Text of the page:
Monday, February 08, 2010

But, but , when could we go to the bathroom?

For all those gathered around the television set, Sunday's Super Bowl had many sub plots during the marathon television extravaganza.

Would the Colts ever get the ball back into Peyton Manning's hands (as things turned out rarely), would the Saints manage to bring the biggest Mardi Gras trinket back to New Orleans in time for the party (they did). Would Pete Townshend or Roger Daltrey need oxygen or a defib machine before the end of their set (they didn't) and how did they get Dave, Jay and Oprah onto the same set (ah but we know, see later)

Super Bowl Sunday provided a full afternoon of entertainment leading up the a first time victory by the New Orleans Saints, a hard earned championship that probably had everyone (well outside of the Greater Indianapolis area) feeling pretty good for the Crescent city as they rooted along with each point appearing on the scoreboard.

The game provided much in the way of thrills, a stellar game plan put together by the Saints coaching staff saw the offense keep the Colts marquee player Peyton Manning off the field for a good portion of the second and third quarters, when he was on the field an untimely interception proved to be the game breaker for the Saints.


By games end Drew Brees would be the MVP, Bourbon Street was rocking and if New Orleans had delayed their municipal elections by but one week we suspect Brees would probably have been the write in candidate for Mayor of that city as well.

The half time show provided those closing in on their sunset years with a chance to relive the sixties with Pete Townshend and Roger Daltrey, helped out by Ringo Starr's young lad on the drums. They provided a fast paced set of tunes, reviving some of the most memorable of moments from The Who songbook, those to young to remember the sixties instead were probably going hey, is CSI on now!

It was an energetic break, highlighted by a remarkable visual display of flashing lights, laser beams, smoke and flash pots, perhaps helping to distract from the fact that the two main performers weren't moving around as much as they once were known to do.


But, as usual on a Super Bowl Sunday, away from the action on the field and the hype of the stage show at the half it was the stuff that filled the rest of the time that will have many talking this morning.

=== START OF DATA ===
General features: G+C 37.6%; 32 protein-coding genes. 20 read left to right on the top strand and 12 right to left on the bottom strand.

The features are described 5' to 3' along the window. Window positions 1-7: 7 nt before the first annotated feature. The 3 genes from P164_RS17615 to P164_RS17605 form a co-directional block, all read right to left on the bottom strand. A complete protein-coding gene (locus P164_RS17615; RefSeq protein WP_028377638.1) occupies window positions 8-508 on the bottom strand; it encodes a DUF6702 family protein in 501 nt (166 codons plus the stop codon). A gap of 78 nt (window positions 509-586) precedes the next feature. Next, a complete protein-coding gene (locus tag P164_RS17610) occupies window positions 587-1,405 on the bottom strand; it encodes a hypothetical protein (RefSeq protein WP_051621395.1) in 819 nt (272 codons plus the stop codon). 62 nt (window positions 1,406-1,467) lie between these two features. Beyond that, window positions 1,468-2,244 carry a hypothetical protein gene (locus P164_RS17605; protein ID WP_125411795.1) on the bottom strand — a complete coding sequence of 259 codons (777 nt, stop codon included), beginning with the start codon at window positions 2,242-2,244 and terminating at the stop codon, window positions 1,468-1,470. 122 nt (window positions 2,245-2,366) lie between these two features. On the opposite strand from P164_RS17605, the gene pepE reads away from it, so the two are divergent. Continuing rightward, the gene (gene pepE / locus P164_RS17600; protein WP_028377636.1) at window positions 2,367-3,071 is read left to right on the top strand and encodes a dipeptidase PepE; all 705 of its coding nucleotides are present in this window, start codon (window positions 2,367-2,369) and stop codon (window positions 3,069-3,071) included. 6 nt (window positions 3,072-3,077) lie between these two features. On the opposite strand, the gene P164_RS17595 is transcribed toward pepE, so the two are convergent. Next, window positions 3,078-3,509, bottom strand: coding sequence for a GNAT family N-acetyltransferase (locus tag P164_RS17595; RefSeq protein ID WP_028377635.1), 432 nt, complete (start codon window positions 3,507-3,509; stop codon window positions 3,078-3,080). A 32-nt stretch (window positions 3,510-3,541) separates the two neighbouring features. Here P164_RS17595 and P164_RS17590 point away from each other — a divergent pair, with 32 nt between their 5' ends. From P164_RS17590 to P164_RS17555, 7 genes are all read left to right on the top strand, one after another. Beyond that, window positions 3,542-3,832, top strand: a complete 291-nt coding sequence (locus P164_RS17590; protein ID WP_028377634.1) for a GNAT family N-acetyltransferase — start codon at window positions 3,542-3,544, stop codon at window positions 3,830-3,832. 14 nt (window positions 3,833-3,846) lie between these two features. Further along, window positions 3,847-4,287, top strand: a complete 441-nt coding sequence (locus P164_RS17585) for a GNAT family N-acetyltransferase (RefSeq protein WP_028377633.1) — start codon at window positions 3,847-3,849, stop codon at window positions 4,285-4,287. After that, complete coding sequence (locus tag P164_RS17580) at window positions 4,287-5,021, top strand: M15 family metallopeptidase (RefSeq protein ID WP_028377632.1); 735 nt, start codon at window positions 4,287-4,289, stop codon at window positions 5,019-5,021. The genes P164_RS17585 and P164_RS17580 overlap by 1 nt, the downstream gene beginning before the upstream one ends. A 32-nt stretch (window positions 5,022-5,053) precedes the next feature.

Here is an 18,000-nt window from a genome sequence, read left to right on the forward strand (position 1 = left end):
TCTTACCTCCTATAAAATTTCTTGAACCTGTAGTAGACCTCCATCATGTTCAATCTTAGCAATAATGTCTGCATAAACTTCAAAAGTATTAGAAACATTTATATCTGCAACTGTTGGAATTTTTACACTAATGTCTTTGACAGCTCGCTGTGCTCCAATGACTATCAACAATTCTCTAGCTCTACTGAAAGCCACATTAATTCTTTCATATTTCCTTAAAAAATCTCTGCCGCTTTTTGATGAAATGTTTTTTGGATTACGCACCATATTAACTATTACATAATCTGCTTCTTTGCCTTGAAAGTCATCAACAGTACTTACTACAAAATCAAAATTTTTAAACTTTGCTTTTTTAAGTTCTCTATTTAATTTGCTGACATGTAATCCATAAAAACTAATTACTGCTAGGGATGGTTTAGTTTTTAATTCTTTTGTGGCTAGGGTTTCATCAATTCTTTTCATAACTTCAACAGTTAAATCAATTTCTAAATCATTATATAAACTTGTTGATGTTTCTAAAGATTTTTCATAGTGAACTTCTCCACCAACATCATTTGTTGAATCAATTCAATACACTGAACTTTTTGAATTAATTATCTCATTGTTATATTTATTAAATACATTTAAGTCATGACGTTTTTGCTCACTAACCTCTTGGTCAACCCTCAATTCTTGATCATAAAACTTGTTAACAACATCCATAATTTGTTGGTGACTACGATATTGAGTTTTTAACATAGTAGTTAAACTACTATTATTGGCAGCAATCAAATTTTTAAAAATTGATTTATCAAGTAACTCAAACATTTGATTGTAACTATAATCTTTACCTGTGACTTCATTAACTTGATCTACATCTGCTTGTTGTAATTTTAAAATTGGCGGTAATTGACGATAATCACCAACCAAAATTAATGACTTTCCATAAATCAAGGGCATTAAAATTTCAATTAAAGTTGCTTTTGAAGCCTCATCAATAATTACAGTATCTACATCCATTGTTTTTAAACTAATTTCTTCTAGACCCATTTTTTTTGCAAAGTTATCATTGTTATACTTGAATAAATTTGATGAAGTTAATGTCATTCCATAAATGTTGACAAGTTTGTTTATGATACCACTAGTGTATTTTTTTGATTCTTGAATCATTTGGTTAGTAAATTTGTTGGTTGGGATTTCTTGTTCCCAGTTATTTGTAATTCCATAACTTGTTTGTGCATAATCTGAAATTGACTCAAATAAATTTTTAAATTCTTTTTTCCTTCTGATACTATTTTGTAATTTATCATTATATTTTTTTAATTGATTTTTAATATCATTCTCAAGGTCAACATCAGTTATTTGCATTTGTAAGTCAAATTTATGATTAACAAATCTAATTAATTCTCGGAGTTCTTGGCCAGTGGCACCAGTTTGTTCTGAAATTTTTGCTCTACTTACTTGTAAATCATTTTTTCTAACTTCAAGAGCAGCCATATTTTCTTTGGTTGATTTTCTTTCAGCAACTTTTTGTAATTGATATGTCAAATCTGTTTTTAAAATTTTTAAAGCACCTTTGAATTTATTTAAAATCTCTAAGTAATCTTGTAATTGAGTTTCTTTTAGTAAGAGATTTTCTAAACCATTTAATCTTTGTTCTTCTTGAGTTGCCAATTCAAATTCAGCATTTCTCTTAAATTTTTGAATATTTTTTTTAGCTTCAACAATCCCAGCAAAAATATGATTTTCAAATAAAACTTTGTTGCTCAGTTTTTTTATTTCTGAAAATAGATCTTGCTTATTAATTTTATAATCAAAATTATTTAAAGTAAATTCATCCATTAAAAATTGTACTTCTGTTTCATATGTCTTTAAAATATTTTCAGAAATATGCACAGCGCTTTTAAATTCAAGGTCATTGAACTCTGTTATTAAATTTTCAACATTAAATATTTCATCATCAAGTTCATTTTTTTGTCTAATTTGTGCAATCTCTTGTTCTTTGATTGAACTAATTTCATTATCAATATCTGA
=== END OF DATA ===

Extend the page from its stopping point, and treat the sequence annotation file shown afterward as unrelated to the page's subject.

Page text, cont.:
Super Bowl Sunday provides a five hour window of advertising that pits some of the most creative ads of the year up against each making for the most anticipated focus group that Madison Avenue has. In most years, depending on the outcome of the game and how it played out, the ads become the story, the most memorable event of the day's broadcast.

Perhaps not this year however, the Saints with their back story of carrying the hopes and dreams of their city on their shoulders into the game will most likely dominate the discussion now.

Still, there was much to watch and debate from the onslaught of advertising.

The always entertaining Bud Light commercials, the collapse of the Montgomery Burns financial empire, Betty White playing some smash mouth football and a promo spot for CBS's late night programming featured Oprah trying to work her peace keeping magic on Dave and Jay were some of the highlights of a full roster of ads.

While the New York Times suggests that this was not the advertising industries best effort ever, there were still some worthwhile thirty second comedies or dramas to keep us close to the television set.

USA Today has once again provided a recap of all of Sunday's merchandising vignettes, as well as the chance to vote on which one had the most impact on the viewers of the broadcast.
For those that can't remember, or had to answer nature's call at a most inopportune time. The full review can be found here.

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